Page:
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Timber Sales Allowed

JAMIE BALL

A lawsuit filed by five environmental groups has been dismissed, allowing two controversial Tahoe National Forest timber sales to proceed.

The U.S. District Court in Sacramento refused to hear the lawsuit, which stated the Bullshead and Pearl sales in the Tahoe National Forest, along with two other regional sales, violated the Rescissions Act Logging Rider.

“The judge never ruled on the merits,” said Paul Spitler of the Western Ancient Forest Campaign, one of the groups filing the suit. “He said, yes, in fact, the rider suspends environmental laws, but your suit cannot be heard.”

The Bullshead sale, awarded Feb. 5 to Sierra Pacific Industries for $148,728, includes 10.2 million board feet of sawtimber and 1.7 million board feet of smaller trees, said Truckee Ranger Joanne Roubique.

Bullshead is located on Highway 89 between Truckee and Squaw Valley. Pearl is approximately three miles south of Sierraville in the Treasure Mountain area. The Pearl sale was awarded to Franklin Logging, a Northern California company.

Roubique stressed the sales would “improve forest health by removing dead and dying trees, thinning smaller trees in the understory and reducing the fuels,” and that it would “create a healthier ecosystem over the long term.”

Overall, 2,472 acres will receive treatment and thinning as part of the sales.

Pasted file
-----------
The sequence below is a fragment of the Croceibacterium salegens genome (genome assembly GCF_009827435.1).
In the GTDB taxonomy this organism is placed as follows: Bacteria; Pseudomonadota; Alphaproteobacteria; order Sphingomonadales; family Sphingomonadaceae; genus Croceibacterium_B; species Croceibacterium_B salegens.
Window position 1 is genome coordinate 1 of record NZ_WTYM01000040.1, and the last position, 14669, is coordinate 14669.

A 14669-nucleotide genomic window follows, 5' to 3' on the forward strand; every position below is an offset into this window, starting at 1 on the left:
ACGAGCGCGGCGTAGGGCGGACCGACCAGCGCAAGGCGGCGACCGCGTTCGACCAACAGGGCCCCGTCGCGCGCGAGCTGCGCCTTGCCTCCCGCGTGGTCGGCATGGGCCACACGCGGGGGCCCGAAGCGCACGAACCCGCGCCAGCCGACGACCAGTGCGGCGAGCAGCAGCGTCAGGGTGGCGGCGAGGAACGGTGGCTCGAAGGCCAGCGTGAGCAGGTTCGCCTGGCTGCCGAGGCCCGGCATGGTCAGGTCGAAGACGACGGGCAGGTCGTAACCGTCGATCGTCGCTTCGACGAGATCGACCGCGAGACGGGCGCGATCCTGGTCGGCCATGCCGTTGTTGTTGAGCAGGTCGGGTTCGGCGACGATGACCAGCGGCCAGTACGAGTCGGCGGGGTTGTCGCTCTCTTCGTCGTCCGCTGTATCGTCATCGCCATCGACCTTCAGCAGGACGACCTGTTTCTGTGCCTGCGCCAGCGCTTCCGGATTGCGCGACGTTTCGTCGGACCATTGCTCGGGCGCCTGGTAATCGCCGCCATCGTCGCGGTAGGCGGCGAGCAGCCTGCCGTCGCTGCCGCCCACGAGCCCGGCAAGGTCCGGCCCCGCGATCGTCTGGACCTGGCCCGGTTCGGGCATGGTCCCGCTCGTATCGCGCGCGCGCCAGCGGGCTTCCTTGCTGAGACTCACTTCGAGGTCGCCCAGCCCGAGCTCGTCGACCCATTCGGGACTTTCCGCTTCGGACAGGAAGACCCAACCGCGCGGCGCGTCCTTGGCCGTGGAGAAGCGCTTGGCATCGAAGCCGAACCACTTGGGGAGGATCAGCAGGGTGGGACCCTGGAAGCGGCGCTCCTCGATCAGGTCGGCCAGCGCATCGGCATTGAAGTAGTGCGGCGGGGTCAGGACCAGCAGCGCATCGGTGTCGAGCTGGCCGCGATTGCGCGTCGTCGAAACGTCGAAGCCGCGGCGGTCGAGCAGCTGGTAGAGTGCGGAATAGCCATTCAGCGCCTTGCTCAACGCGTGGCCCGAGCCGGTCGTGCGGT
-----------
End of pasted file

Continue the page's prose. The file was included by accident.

Spitler said “it seems like business as usual,” claiming the Forest Service promised not to give timber dominance over other parts of the program.

“It may be time to push for congressional action to bring accountability,” said Spitler.

The Forest Service said the average diameter of trees that will be thinned is 8 inches in the understory and 15 inches in larger trees. The largest and healthiest trees will be untouched.

In a letter, The Lahontan Regional Water Control Board said the Bullshead project “is likely to result in violations of state water quality standards.”

A December meeting between Sen. Diane Feinstein’s field representative, the Forest Service and environmental groups laid out modifications to the original sale, and was agreed to by the groups. As a result, one hundred acres were removed from the sale and stream protection zones were widened.

The Logging Act Rider allowed logging on Forest Service land found to be susceptible to fire or insects, while waiving environmental protections and citizen concerns.

The rider was set to expire Dec. 31, but James Lyons, Undersecretary of the Department of Agriculture, ordered a Dec. 13 directive prohibiting further sales under the rider.

The Bullshead sale, however, was advertised Dec. 13, therefore exempt from the directive.

The suit was filed Dec. 23 and dismissed Jan. 31.

The timber cutting should begin this spring, the Forest Service said.


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